Vice President/Chief Diversity Officer Named
Taking the helm of a robust and growing area at APU, Kimberly Battle-Walters Denu, Ph.D., accepted the role of vice president/chief diversity officer in summer 2015. This historic position aims to centralize campus-wide diversity initiatives, provide strategic leadership, and support the university’s ongoing commitment to diversity.
In addition to managing new and current diversity initiatives, Denu will oversee two main areas. The Center for Diversity, Equity, and Inclusive Excellence (formerly the Office of Diversity), under the leadership of [Richard Martinez, Ed.D.](/researchandgrants/facultynotes/15983/, executive director, and Susan Warren, Ph.D., director of diversity programs, provides diversity support and resources to faculty and staff. The Student Center for Reconciliation and Diversity, under the leadership of Aaron Hinojosa, acting executive director, and Kristine Cody, associate director, provides support and resources to students. Denu’s background and experience lend a distinct element of sensitivity and compassion to her leadership style that will serve these offices well.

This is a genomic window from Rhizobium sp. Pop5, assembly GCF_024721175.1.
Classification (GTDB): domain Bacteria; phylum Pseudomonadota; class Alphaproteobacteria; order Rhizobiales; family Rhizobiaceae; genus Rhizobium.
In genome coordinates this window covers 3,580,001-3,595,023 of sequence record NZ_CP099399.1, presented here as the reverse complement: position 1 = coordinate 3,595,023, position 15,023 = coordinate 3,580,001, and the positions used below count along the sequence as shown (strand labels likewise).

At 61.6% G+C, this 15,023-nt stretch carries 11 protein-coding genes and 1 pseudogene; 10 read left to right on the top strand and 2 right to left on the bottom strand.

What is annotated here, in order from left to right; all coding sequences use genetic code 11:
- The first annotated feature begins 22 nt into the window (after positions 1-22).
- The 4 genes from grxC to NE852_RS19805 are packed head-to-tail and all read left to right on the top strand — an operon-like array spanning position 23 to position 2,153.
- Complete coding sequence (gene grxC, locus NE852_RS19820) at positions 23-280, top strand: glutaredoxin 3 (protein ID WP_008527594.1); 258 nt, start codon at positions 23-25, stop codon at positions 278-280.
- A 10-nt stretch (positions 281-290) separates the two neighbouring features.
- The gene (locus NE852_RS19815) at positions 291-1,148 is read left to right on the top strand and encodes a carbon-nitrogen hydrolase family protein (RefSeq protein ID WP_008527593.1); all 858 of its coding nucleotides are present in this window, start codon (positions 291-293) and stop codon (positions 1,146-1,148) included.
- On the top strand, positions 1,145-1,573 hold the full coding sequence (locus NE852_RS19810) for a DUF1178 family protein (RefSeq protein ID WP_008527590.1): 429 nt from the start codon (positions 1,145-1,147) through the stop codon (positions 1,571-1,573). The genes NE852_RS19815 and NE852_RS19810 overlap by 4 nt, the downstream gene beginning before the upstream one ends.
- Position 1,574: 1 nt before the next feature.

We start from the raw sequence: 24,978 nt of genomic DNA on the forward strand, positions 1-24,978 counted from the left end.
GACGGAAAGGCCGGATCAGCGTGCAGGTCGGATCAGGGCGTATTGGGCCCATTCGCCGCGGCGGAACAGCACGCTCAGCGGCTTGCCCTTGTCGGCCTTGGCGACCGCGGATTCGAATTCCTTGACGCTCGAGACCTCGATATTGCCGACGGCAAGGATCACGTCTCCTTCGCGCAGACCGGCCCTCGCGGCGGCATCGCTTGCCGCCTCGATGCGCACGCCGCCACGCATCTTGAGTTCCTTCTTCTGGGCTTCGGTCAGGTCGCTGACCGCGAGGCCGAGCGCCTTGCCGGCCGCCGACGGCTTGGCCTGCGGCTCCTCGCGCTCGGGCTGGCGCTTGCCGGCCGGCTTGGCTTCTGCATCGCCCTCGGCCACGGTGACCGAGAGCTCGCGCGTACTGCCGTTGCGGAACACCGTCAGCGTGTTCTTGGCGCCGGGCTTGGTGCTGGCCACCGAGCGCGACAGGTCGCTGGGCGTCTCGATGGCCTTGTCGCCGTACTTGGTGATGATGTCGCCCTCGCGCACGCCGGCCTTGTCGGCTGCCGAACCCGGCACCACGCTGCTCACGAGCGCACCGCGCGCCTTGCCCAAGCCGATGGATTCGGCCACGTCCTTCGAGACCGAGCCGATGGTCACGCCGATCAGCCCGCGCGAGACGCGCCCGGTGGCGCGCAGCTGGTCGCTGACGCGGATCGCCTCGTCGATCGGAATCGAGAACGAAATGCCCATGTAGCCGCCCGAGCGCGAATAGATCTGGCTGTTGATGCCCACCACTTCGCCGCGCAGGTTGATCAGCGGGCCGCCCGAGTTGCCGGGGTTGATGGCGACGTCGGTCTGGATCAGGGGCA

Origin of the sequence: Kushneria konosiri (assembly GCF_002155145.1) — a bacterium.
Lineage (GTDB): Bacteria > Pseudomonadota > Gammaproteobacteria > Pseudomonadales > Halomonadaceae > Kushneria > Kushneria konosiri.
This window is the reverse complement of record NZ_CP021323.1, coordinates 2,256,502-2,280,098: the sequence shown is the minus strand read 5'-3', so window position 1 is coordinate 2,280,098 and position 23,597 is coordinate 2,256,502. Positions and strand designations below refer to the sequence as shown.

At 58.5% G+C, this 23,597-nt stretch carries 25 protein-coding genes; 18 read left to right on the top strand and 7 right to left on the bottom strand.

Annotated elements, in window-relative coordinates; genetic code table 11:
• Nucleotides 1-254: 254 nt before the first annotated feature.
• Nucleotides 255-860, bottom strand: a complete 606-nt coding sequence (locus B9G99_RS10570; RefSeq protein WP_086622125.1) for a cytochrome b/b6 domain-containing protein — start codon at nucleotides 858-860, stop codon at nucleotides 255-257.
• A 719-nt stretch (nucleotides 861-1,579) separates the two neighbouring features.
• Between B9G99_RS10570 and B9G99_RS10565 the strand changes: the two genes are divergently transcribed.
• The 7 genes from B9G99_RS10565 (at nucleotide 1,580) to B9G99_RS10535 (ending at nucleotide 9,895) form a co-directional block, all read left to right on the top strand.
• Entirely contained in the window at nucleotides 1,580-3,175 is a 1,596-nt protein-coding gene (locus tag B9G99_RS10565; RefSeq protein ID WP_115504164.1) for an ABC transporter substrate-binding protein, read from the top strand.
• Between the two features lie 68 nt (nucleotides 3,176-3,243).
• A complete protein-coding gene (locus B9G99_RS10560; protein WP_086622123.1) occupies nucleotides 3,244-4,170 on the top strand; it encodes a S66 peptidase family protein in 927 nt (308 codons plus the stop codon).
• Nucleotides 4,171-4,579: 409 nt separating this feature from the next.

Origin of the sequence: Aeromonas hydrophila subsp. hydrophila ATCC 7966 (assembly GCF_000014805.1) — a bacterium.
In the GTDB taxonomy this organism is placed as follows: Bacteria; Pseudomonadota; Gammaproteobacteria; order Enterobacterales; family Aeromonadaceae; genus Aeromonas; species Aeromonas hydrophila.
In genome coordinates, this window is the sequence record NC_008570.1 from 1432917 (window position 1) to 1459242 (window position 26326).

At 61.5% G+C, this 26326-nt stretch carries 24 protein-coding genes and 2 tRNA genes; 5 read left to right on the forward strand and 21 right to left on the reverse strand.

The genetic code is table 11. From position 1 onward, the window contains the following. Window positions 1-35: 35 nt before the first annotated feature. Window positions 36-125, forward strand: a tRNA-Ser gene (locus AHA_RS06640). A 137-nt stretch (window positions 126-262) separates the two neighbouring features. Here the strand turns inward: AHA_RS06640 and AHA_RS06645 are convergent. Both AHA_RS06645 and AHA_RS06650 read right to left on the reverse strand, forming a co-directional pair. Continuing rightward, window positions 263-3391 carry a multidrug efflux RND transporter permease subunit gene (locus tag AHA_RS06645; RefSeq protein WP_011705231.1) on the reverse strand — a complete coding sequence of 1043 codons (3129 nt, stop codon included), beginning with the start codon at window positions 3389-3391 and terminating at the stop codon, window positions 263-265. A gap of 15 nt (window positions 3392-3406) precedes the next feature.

With a master’s degree in social work from Temple University and a doctorate in sociology with an emphasis in race and family from the University of Florida, Denu brings solid academic training to her new position. Throughout her 18-year tenure at APU, she has also taught as a full-time faculty member in social work and sociology, and served as faculty moderator, associate provost, vice provost, and special advisor to the president and provost. Her rich experience and expertise contributed to her earning a Fulbright award to South Africa in 2002 and inclusion as a Fulbright senior specialist. An alumna of the Harvard Graduate School of Education’s Institute of Educational Management, she has presented at the World Summit and Oxford University, and as an ordained minister, Denu has served as a missionary on six continents.
Her published work includes articles on African American issues, family and women’s matters, social welfare, and international topics. Her first book, Sheila’s Shop: Working-Class African American Women Talk about Life, Love, Race, and Hair (Rowman & Littlefield, 2004), earned a place on a Los Angeles Times list as one of the top 10 African American books that year. In 2014, she and her mother coedited Mothers Are Leader(ACU Press), an influential book that connects motherhood with leadership.
Posted: December 29, 2015